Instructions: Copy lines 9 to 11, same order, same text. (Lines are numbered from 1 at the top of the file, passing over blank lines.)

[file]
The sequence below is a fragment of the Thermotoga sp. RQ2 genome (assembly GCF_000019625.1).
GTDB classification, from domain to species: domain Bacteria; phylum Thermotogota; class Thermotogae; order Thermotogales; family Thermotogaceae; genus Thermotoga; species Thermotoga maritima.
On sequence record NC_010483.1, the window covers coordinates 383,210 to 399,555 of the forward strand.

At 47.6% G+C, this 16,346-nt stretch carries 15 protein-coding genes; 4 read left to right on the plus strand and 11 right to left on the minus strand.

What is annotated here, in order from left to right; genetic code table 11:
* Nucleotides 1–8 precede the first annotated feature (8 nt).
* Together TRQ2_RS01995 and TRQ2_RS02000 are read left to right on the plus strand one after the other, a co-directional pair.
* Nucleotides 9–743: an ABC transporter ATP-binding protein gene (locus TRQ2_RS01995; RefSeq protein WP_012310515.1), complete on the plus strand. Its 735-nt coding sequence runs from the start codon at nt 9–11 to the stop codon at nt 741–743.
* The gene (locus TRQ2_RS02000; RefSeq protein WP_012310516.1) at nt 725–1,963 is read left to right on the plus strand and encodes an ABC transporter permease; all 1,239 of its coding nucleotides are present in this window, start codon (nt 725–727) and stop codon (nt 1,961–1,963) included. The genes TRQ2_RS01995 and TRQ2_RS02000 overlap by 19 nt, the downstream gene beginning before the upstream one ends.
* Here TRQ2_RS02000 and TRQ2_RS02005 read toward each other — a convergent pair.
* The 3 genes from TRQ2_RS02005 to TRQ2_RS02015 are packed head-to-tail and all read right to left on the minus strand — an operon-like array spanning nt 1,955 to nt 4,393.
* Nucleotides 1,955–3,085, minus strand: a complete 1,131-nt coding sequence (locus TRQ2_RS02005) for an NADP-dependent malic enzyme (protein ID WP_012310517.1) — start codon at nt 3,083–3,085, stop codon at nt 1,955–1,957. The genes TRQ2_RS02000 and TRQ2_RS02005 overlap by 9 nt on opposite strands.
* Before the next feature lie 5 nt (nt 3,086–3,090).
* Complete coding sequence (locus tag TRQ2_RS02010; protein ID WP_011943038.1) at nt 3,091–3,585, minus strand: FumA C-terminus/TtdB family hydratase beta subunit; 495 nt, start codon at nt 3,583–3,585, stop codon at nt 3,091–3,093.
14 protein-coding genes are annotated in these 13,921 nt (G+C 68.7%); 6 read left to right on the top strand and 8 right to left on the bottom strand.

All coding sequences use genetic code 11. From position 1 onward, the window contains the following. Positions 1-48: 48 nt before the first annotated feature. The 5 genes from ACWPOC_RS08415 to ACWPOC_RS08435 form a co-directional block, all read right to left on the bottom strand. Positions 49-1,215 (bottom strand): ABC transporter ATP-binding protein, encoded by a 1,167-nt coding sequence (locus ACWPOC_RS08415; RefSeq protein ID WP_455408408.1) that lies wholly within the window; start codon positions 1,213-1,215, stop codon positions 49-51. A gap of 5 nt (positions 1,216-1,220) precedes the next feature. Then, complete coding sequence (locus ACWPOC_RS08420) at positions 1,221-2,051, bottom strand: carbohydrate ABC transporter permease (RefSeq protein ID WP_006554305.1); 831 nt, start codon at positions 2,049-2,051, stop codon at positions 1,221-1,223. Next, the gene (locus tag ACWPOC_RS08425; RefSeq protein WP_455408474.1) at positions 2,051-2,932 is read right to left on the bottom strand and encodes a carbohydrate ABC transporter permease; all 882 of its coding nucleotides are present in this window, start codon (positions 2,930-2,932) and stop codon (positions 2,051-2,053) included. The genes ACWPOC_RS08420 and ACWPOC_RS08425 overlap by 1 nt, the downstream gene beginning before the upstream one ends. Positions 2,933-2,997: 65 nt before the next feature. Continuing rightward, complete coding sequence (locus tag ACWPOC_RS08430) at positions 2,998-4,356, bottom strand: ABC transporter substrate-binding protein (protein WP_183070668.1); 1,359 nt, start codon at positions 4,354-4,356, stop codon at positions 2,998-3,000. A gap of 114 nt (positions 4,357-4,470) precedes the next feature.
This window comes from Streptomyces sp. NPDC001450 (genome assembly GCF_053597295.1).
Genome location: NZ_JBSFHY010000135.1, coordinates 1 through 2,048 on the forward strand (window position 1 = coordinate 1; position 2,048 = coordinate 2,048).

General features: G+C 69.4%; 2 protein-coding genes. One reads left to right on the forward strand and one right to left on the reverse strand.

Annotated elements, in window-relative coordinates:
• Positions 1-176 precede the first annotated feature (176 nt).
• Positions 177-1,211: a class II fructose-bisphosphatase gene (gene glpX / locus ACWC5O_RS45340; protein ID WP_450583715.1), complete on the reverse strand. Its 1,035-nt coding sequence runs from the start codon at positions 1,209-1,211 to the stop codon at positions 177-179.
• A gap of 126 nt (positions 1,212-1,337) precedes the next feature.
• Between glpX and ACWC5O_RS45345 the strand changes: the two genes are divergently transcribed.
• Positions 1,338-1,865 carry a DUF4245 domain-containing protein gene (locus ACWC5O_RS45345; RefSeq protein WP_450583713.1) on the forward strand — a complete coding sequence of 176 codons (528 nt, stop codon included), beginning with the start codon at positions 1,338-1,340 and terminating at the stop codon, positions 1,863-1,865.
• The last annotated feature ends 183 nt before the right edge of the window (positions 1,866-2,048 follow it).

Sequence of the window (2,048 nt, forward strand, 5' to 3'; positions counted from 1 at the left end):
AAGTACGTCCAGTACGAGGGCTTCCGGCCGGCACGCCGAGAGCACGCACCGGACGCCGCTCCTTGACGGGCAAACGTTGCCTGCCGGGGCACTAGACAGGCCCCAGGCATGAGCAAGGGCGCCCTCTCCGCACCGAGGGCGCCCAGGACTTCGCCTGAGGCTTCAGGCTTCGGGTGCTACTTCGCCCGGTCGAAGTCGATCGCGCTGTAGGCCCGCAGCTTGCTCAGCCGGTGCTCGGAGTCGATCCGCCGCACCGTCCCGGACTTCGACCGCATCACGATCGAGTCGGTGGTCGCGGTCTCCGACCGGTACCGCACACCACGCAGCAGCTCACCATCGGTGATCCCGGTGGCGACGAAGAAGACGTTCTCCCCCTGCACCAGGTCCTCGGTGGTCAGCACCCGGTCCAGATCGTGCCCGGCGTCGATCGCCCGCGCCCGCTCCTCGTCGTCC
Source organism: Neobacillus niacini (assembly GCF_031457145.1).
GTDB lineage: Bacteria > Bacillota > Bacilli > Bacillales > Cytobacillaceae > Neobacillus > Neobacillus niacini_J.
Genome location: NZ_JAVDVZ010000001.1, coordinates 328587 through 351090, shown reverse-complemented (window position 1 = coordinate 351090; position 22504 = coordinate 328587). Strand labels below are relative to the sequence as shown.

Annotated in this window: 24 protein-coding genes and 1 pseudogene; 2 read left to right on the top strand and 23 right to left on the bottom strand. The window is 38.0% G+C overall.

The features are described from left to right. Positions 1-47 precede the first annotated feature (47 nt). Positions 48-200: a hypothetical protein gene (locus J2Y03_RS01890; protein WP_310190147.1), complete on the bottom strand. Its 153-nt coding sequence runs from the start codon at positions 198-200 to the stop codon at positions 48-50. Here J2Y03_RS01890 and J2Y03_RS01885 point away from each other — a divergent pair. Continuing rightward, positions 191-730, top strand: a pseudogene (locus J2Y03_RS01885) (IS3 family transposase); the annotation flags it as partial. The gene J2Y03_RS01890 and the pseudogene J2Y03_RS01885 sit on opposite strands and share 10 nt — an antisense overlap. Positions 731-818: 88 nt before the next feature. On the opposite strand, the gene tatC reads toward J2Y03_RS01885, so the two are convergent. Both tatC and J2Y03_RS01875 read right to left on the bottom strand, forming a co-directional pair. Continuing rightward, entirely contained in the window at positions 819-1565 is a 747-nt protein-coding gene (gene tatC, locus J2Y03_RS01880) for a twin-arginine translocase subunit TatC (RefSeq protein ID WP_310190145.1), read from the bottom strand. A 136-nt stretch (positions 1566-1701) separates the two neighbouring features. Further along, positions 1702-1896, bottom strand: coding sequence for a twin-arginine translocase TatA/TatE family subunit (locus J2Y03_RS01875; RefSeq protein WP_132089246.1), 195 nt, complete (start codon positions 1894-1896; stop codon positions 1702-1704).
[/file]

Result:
* The gene (locus TRQ2_RS02000; RefSeq protein WP_012310516.1) at nt 725–1,963 is read left to right on the plus strand and encodes an ABC transporter permease; all 1,239 of its coding nucleotides are present in this window, start codon (nt 725–727) and stop codon (nt 1,961–1,963) included. The genes TRQ2_RS01995 and TRQ2_RS02000 overlap by 19 nt, the downstream gene beginning before the upstream one ends.
* Here TRQ2_RS02000 and TRQ2_RS02005 read toward each other — a convergent pair.
* The 3 genes from TRQ2_RS02005 to TRQ2_RS02015 are packed head-to-tail and all read right to left on the minus strand — an operon-like array spanning nt 1,955 to nt 4,393.